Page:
Although Vessel has not confirmed, VideoInk reports that the company has terminated partnership contracts for any deals outside of its sweet spots of geek, gaming, and tech. Upon launch, contracts offering multimillion-dollar fees for 72-hour exclusively deals with top digital talent were the norm, but Vessel hasn't seen much return on investment in a marketplace with increasing competition.
Confirmation or not, it's clear that Vessel has not had the subscriber or fandom uptick it anticipated when launching in March 2015. Vessel launched before YouTube itself offered subscriptions through the Red platform; before Verizon's go90 platform brought ad-supported, free original content in a mobile-first medium; and before Facebook launched Live and pushed for media and celebrity buy in. Despite having a head start, the company has floundered.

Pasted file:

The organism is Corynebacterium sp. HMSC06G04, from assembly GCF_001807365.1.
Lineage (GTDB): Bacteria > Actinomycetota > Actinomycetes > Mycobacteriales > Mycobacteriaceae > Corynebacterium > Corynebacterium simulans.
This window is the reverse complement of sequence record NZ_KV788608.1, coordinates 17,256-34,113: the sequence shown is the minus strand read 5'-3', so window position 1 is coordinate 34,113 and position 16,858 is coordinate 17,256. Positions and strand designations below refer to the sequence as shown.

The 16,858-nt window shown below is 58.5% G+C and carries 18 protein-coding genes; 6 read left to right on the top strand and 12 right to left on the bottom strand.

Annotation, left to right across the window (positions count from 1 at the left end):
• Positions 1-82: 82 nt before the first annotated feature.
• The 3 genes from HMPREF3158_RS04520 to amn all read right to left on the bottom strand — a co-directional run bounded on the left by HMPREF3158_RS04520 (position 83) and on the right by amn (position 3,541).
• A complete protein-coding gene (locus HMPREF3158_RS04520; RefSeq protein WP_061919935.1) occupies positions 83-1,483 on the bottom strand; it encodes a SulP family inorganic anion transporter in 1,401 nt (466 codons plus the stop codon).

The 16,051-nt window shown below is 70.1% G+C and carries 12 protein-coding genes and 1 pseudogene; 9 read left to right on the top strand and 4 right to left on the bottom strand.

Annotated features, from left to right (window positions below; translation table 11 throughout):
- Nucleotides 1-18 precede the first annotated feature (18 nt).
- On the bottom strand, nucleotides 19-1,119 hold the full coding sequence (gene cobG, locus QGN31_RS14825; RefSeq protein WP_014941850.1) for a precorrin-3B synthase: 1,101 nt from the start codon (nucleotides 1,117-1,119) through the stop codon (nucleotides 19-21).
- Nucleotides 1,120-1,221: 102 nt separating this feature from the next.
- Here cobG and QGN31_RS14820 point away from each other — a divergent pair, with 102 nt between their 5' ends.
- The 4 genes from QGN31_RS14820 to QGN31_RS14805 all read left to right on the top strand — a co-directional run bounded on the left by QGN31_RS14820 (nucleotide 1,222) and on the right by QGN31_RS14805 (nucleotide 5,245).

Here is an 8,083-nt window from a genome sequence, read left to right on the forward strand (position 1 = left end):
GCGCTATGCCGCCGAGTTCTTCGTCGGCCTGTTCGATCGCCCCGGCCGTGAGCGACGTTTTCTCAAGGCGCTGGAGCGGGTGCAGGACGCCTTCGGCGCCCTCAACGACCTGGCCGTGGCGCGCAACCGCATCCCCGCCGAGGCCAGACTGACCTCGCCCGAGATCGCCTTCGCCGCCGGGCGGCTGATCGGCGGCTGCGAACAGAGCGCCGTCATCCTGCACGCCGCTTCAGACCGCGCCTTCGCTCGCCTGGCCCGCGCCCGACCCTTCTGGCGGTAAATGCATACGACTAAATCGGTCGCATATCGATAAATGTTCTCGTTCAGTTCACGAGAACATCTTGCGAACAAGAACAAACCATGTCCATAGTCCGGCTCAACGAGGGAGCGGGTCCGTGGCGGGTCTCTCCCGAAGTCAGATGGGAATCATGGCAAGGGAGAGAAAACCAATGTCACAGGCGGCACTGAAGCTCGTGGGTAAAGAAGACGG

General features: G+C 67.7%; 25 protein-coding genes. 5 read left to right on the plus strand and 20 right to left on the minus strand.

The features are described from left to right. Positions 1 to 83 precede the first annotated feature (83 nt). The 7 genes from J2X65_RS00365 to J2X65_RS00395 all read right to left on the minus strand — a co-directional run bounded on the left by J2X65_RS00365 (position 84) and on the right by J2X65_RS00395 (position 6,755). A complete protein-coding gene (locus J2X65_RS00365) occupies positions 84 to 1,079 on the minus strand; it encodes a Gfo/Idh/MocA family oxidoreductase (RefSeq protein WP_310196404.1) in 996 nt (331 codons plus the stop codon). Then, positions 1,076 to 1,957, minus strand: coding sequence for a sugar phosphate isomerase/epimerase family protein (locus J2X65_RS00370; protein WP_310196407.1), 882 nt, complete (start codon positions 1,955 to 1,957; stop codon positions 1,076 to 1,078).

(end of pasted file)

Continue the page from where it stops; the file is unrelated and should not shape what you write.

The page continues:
The platform brought in content from big names like Ellen DeGeneres, and even removed the ads from subscription accounts. Its $2.99 per month price kept it well under YouTube's $9.99 model, but an offer for a free first year of membership means it hasn't brought in much from its current users.
Is there a future for Vessel? VideoInk reports that there are talks to sell the core business, instead focusing on an alleged group video project which may have stemmed from a recently added feature called Threads that enables creators to post topics and engage with their fans via video responses in the platform. A pivot to social media could be exactly what Vessel needs to revitalize its business and diversify.